[00:04:50] Alison: And there was a lot of funding that would've helped startups or training companies and things. And then they pulled the funding and the people that needed it most were the startup market. And that's why I thought, "how can I help them to achieve their dreams and goals?" and it had to be writing the book.

[00:05:07] Alison: And honestly, because of the dyslexia, it was one of the hardest things I've ever done. And then I narrated the book and read the book myself I think that was the biggest mountain I've ever climbed in my life, trying to read it even my own book. Yeah. So that's the sort of journey pre-book and how the books came about.

[00:05:24] Scott: Amazing. So if we could just quickly touch on the dyslexia that's fascinating, and inspiring. I don't claim to know much about it and obviously many people do have it. How does it actually affect you? Writing a book must be hard then can you just describe the kind of challenges that you faced with that? 

[00:05:40] Alison: Yeah. So I think. I made the book a little bit easier to write because I had gone through a phase that I, again, 45 years, ish, a long time that I said I couldn't write. And I had my team that would come in. They would go, "oh, I'll write a blog, I'll do this, I'll do that". So they kinda did all that for me, but they were good, but a lot of that comes from my voice, my tone, my knowledge, and to get that out is really difficult without writing it. So I wrote my first ever blog called the difference between sales and marketing is like golf. And it went really well.

[00:06:15] Alison: So when I started to write the book, then it was quite. It wasn't quite easy. It's not true, but I had already written some of the content through blogging and it just made it easier to fit into the book. But it manifests itself for me that I struggle to read. So again, and I think this is where a lot of people use the things that hold them back as an excuse.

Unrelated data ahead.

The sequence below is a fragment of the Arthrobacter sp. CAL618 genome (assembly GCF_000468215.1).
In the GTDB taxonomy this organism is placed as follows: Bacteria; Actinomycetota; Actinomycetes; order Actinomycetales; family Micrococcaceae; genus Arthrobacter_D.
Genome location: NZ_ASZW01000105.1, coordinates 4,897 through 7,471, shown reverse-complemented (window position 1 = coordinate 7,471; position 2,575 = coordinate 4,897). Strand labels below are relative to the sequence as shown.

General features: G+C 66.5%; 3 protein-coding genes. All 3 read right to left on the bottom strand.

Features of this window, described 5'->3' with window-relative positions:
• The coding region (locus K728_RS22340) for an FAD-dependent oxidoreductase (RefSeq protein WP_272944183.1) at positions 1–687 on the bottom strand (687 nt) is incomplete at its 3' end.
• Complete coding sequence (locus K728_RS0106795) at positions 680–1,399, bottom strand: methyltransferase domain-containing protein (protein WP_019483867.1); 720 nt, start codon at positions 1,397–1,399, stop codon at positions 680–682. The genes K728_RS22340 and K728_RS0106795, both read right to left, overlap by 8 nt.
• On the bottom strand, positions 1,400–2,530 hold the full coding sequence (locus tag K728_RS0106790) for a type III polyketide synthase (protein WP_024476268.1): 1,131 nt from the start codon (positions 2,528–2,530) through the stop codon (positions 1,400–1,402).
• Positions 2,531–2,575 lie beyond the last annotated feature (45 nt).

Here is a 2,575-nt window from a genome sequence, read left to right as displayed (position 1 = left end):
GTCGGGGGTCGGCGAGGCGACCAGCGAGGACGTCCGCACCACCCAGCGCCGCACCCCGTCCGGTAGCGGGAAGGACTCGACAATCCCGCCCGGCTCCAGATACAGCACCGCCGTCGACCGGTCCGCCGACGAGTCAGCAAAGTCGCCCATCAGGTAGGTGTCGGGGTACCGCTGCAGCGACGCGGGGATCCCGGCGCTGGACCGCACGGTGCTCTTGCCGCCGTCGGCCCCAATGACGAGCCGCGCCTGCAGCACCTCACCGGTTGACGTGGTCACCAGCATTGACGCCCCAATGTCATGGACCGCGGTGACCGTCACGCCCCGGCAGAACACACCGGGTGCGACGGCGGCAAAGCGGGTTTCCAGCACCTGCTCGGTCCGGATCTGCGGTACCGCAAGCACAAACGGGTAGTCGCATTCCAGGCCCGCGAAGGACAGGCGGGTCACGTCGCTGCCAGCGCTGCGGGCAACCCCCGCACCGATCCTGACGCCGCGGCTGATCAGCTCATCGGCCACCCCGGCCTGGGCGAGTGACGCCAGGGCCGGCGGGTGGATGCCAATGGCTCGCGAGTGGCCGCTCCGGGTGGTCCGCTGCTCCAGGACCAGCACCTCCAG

[00:06:36] Alison: And I know that I did for a long time, but technology's changed. So even now, if I write a paragraph I just highlight the text on my computer and it's got a voice it's called Fiona. It's a Scottish voice as well. Scott, so it sounds like me. So Fiona reads it back and I can see if I've missed cuz with dyslexia, the words jump around a lot and it's really difficult to read.

[00:06:57] Alison: And you miss. The obvious things the "a's" the "the's", the little small words just don't hit your radar. So that, that there are tools out there that could really help me. And then I think the hardest thing for me, and I probably still use it as an excuse is the retention of information. So say for example and I'll give you a great example.

[00:07:17] Alison: I was doing a talk for the Beatson charity, which is one of the biggest charities in Scotland. It's a big cancer charity, and they asked me to be the keynote speaker at the event, their Burns event. So it was a, not only was it a talk that for 400 people in a room, I was covering a topic that Burns is not my topic that I talk about business.

[00:07:41] Alison: I talk about change. I talk about leadership. I talk about communication. I don't actually talk about Burns, so I, but.

[00:07:48] Scott: Sorry, Alison what's Burns for people that don't know?